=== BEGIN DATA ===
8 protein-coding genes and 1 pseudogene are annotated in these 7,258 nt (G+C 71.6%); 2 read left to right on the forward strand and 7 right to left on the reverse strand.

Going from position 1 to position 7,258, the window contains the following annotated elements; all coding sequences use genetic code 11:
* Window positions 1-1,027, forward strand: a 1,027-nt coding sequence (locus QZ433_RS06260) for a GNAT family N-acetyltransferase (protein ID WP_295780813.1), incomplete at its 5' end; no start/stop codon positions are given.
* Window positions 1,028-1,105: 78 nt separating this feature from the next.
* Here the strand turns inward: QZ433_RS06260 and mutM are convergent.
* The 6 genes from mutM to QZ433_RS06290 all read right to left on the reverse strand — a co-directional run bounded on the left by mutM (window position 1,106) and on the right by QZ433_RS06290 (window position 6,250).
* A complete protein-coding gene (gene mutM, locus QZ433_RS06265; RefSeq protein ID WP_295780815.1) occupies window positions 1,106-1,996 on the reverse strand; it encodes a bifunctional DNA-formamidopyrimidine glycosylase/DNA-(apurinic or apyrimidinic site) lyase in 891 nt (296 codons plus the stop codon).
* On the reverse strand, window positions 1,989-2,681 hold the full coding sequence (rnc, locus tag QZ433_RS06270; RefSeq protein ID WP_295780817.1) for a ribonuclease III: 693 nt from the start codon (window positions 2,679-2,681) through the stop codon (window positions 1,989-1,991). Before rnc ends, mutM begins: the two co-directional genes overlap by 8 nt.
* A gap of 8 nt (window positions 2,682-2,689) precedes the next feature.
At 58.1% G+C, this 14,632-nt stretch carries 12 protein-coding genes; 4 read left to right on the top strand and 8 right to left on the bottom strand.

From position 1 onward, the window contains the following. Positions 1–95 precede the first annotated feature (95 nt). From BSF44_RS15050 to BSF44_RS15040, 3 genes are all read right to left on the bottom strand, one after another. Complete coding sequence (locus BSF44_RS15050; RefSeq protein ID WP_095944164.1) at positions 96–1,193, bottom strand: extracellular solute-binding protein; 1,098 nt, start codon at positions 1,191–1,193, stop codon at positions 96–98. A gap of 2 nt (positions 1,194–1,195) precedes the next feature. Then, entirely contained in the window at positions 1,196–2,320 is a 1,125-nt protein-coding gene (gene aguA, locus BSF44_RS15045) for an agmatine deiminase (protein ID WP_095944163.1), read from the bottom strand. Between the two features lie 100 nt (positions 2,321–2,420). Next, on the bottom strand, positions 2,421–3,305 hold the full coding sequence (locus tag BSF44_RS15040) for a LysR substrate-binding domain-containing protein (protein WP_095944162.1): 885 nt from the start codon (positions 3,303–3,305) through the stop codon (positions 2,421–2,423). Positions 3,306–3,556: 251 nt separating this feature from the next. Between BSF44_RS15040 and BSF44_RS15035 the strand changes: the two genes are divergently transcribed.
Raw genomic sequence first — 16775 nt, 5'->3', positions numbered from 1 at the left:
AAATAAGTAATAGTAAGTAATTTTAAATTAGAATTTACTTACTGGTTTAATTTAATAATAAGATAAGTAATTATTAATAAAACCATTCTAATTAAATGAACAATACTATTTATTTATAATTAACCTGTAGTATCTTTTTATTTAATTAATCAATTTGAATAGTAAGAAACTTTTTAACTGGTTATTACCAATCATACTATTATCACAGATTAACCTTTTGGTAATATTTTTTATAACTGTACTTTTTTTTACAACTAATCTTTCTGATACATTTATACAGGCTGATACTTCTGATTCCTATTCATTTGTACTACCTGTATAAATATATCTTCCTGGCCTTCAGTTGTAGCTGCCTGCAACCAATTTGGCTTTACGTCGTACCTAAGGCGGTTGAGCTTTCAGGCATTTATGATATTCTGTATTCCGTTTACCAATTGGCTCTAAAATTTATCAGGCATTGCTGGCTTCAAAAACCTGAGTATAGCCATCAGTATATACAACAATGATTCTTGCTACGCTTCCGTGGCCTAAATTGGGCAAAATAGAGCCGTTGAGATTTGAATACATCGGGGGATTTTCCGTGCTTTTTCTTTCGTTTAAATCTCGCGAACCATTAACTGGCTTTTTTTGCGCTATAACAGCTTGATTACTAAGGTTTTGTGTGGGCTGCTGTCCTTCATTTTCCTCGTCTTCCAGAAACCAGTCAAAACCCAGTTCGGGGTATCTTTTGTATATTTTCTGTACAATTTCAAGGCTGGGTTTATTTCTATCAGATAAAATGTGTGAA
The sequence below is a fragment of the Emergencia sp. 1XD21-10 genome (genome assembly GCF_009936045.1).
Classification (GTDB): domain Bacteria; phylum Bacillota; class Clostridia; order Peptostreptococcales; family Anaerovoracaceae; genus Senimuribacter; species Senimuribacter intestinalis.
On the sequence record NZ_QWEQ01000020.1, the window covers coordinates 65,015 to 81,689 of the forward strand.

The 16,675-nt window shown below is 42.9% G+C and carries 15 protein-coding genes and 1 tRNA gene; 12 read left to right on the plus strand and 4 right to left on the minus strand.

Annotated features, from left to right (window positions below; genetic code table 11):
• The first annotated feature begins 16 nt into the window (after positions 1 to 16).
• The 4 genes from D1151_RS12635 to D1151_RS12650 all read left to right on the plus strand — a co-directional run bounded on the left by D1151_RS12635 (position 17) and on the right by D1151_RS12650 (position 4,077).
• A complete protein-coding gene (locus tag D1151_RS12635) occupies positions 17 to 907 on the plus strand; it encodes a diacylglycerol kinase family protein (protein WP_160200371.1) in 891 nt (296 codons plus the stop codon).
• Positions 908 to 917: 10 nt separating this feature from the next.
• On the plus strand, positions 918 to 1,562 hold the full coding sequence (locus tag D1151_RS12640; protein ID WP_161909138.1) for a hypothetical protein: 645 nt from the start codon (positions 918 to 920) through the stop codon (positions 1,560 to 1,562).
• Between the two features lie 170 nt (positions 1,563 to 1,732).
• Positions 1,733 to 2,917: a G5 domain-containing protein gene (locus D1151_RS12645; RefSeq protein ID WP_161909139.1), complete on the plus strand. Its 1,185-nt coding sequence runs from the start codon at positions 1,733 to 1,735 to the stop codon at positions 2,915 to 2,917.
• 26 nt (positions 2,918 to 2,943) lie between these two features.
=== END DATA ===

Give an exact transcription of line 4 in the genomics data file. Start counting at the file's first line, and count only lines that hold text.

* Window positions 1,028-1,105: 78 nt separating this feature from the next.